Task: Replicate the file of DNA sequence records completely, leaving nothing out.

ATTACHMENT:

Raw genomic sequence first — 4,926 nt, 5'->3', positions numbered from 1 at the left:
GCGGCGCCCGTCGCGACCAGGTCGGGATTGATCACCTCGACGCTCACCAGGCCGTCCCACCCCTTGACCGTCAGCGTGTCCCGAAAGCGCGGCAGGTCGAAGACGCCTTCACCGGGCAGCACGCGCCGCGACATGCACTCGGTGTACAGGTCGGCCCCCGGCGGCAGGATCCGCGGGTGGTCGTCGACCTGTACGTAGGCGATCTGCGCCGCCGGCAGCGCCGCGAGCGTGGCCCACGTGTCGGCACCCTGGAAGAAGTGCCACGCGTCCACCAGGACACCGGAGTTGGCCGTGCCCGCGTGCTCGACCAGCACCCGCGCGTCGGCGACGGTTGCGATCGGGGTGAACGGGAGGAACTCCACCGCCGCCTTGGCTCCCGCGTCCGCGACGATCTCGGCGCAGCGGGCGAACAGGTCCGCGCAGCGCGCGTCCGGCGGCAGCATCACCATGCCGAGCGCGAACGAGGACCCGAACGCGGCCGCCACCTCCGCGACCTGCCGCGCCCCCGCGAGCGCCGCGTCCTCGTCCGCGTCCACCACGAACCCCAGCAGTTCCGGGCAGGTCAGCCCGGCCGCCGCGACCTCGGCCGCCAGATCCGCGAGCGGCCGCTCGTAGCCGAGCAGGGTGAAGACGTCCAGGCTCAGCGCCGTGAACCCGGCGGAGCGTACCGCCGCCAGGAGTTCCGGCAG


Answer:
Raw genomic sequence first — 4,926 nt, 5'->3', positions numbered from 1 at the left:
GCGGCGCCCGTCGCGACCAGGTCGGGATTGATCACCTCGACGCTCACCAGGCCGTCCCACCCCTTGACCGTCAGCGTGTCCCGAAAGCGCGGCAGGTCGAAGACGCCTTCACCGGGCAGCACGCGCCGCGACATGCACTCGGTGTACAGGTCGGCCCCCGGCGGCAGGATCCGCGGGTGGTCGTCGACCTGTACGTAGGCGATCTGCGCCGCCGGCAGCGCCGCGAGCGTGGCCCACGTGTCGGCACCCTGGAAGAAGTGCCACGCGTCCACCAGGACACCGGAGTTGGCCGTGCCCGCGTGCTCGACCAGCACCCGCGCGTCGGCGACGGTTGCGATCGGGGTGAACGGGAGGAACTCCACCGCCGCCTTGGCTCCCGCGTCCGCGACGATCTCGGCGCAGCGGGCGAACAGGTCCGCGCAGCGCGCGTCCGGCGGCAGCATCACCATGCCGAGCGCGAACGAGGACCCGAACGCGGCCGCCACCTCCGCGACCTGCCGCGCCCCCGCGAGCGCCGCGTCCTCGTCCGCGTCCACCACGAACCCCAGCAGTTCCGGGCAGGTCAGCCCGGCCGCCGCGACCTCGGCCGCCAGATCCGCGAGCGGCCGCTCGTAGCCGAGCAGGGTGAAGACGTCCAGGCTCAGCGCCGTGAACCCGGCGGAGCGTACCGCCGCCAGGAGTTCCGGCAG